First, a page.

A radical rethink of what we call ‘work’ is required to meet the upskilling challenge, writes Carol Stubbings, global leader of people and organisation at PwC.
From boardrooms to newsrooms, barely a day goes by without a mention of the skills gap. It’s therefore of little surprise that it was a key concern for business leaders worldwide in PwC’s annual CEO Survey, released last month.
The global mood is reflected in UK CEOs too, with 79% saying the lack of available key skills is a threat to their business, trumped only by cyber threats (80%). Despite this, just half of business leaders are actually focused on upskilling. The problem is set to worsen if we don’t adopt a radical new strategy to tackle it.
Coping with exponential change
While the skills challenge is multifaceted and complex, it’s not unique. We have already undergone societal upskilling shifts with the introduction of computers into the workplace, and we upskill every day as we learn how to use the latest apps. But today’s exponential pace of change has not gone unnoticed by CEOs; three-quarters in the UK expressed concern about the speed of technological change, compared to only 59% in 2015.
It suggests that businesses and workers are struggling to keep up with disruption. Traditional training strategies don’t cut it at a time of continuous change and automation. Add to that broader societal challenges, such as widening wealth inequality, an ageing population and a growing digital divide — and a fundamental rethink is needed of how we define an occupation.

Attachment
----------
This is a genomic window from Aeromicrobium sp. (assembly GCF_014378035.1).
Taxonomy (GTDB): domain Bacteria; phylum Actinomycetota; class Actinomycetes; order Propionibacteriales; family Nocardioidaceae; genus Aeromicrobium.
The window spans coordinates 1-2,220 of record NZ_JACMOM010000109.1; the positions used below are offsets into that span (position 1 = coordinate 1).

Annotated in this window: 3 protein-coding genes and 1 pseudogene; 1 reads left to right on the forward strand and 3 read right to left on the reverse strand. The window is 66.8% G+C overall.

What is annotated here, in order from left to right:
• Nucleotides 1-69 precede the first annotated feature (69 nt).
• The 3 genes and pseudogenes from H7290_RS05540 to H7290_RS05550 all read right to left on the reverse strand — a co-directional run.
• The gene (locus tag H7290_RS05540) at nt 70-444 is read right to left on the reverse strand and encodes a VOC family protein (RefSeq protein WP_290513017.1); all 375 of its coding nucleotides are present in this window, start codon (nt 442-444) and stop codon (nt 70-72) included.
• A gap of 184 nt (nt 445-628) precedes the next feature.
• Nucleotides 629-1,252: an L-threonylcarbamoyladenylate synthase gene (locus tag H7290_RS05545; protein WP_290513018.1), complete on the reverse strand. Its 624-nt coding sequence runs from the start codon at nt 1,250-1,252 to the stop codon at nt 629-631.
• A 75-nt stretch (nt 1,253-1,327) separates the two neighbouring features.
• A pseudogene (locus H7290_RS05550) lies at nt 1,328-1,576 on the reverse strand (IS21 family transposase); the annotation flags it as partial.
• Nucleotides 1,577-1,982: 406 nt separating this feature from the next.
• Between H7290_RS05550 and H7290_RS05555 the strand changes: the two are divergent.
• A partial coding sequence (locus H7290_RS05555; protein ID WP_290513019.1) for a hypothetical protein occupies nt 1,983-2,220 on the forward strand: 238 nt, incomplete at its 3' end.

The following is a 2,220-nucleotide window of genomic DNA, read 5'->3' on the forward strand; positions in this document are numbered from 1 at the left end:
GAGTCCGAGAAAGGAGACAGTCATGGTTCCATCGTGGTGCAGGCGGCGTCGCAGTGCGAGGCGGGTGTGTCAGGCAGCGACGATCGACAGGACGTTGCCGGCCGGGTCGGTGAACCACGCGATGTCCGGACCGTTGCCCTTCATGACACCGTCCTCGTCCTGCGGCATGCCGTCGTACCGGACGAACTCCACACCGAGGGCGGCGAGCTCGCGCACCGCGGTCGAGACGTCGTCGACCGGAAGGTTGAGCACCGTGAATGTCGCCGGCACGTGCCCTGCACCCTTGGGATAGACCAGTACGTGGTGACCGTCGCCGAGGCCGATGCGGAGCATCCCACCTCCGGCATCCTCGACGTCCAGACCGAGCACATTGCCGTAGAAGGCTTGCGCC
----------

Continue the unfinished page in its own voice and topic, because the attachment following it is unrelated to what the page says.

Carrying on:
Break down occupations into the sum of their parts
The first thing businesses must do is re-evaluate their business model and how they define a ‘job’, ‘occupation’ and ‘task’. By breaking down occupations into the sum of their parts, we start to understand which tasks require humans and which could be outsourced to machines.
In passing the routine tasks to machines, businesses can provide a higher quality of work to their people, enhancing employee satisfaction and improving staff retention. As well as providing more fulfilling work, a task-based approach means that businesses are better able to measure exact skills gaps and to be more specific about the type of worker they need.
Skills in demand are by no means always digital ones. Human competencies such as empathy and the ability to build relationships have an even greater premium in a world of machines. But no one can afford to sit still; everyone has to improve their skills and add value as jobs change. Businesses are starting to understand this, but the broader societal shift from a focus on technical skills and rote learning to a focus on competencies will take time.
Our upskilling journey
At PwC, we are on our own upskilling journey. In October, we committed US$3bn over the next four years to upskilling our people, as well as supporting our clients and wider society, through our ‘New World. New Skills’ initiative. Working alongside governments and other organisations around the world is the only way businesses will engender systemic change and ensure people don’t get left behind by technology.
The upskilling challenge is massive, though not unsolvable. However, it will require a radical rethink of ‘work’ as we know it.
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